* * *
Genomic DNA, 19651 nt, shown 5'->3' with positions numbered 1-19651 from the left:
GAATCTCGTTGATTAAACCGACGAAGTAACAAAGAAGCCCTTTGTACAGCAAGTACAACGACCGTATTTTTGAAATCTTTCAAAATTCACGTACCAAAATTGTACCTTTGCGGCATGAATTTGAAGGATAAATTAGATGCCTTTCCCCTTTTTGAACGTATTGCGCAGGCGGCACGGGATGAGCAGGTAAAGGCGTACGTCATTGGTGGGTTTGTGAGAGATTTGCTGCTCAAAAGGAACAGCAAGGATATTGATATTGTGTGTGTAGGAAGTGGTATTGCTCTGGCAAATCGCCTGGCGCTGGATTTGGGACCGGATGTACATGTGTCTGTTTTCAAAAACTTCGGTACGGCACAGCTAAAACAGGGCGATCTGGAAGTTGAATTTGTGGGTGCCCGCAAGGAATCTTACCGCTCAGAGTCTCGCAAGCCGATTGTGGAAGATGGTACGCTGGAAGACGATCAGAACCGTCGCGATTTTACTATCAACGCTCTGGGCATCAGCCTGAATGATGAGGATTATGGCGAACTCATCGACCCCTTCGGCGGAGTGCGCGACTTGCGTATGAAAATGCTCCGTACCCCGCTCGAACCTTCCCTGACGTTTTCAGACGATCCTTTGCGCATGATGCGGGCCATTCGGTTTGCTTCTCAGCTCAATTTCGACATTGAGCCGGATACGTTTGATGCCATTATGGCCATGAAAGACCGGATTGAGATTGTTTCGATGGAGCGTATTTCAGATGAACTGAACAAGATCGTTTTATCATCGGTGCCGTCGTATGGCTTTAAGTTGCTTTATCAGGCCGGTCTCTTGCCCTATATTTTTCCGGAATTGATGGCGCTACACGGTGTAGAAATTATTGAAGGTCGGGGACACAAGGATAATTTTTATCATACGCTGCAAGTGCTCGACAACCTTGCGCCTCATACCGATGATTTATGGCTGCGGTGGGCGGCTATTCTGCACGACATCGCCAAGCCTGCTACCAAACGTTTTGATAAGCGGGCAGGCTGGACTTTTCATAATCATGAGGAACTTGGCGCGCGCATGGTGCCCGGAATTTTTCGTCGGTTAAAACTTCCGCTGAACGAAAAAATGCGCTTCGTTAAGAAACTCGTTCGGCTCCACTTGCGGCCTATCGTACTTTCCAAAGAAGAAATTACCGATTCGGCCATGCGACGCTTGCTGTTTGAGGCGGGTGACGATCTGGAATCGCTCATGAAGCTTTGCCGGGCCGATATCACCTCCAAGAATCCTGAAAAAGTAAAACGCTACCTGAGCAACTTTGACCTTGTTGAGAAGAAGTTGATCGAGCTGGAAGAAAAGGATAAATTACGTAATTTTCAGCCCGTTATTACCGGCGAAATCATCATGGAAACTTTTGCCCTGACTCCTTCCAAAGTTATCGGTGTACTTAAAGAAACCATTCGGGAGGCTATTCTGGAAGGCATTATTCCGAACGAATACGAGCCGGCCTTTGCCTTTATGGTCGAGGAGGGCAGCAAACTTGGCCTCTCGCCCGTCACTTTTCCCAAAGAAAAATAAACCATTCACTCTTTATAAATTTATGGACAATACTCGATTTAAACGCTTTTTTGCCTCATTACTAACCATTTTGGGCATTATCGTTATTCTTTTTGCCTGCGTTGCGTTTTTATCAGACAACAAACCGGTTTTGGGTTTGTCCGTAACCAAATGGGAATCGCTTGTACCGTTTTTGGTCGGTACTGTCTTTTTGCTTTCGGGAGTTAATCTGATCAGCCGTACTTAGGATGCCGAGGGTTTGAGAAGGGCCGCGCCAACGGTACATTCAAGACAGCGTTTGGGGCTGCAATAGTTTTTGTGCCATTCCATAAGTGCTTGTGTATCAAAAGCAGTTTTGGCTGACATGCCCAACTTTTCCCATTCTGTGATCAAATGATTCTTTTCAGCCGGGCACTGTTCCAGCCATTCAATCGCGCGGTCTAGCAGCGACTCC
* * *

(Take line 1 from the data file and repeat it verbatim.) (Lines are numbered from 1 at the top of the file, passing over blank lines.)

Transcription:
Genomic DNA, 19651 nt, shown 5'->3' with positions numbered 1-19651 from the left: